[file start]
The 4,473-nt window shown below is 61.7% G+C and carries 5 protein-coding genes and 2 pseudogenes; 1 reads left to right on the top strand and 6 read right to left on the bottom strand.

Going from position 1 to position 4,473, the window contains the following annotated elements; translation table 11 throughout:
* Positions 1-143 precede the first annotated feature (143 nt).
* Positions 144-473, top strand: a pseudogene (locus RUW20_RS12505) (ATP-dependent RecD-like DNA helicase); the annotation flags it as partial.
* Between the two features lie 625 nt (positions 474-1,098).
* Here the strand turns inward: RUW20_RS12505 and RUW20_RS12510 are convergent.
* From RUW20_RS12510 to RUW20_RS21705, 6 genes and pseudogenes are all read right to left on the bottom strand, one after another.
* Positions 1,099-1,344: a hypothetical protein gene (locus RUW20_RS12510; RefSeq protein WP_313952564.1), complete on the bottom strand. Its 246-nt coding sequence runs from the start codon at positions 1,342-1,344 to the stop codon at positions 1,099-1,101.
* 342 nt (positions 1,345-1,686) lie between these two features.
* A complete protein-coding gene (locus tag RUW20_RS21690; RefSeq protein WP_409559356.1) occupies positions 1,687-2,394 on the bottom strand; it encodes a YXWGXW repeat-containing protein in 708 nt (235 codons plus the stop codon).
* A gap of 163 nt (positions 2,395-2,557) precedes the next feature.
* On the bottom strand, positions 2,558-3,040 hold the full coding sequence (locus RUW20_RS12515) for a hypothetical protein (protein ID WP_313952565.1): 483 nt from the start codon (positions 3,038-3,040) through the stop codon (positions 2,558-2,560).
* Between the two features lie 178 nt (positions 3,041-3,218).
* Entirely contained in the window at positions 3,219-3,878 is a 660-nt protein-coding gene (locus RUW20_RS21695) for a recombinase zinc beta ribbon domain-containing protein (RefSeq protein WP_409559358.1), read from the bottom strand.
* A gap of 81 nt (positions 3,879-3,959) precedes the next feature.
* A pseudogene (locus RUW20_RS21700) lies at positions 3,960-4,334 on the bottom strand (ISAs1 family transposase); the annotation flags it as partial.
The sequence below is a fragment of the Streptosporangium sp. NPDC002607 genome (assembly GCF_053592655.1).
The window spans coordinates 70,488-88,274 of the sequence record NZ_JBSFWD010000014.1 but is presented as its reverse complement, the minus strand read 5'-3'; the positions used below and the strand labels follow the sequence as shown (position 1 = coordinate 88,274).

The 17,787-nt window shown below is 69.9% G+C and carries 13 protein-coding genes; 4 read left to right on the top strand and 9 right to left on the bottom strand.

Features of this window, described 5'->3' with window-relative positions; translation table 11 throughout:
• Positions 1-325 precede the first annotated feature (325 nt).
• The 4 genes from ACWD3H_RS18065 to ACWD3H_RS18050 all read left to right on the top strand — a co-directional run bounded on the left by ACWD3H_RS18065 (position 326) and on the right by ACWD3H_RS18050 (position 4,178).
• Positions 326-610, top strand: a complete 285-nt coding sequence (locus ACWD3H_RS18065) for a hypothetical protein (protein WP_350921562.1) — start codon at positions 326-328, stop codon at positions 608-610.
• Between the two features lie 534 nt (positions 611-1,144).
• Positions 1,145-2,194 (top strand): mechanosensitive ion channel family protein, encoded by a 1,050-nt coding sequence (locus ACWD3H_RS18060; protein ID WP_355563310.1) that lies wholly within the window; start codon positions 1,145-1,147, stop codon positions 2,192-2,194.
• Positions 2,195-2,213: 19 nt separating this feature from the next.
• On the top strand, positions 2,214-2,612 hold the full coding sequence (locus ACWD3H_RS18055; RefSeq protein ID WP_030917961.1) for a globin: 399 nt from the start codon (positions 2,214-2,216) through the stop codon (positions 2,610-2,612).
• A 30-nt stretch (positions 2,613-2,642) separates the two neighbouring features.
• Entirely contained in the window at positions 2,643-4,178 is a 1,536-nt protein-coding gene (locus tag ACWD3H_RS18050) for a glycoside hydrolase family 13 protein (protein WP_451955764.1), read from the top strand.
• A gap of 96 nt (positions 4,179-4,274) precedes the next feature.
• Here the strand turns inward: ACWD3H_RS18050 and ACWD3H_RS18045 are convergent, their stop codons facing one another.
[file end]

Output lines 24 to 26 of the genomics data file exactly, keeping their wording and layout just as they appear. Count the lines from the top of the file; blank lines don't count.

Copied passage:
• Between the two features lie 534 nt (positions 611-1,144).
• Positions 1,145-2,194 (top strand): mechanosensitive ion channel family protein, encoded by a 1,050-nt coding sequence (locus ACWD3H_RS18060; protein ID WP_355563310.1) that lies wholly within the window; start codon positions 1,145-1,147, stop codon positions 2,192-2,194.
• Positions 2,195-2,213: 19 nt separating this feature from the next.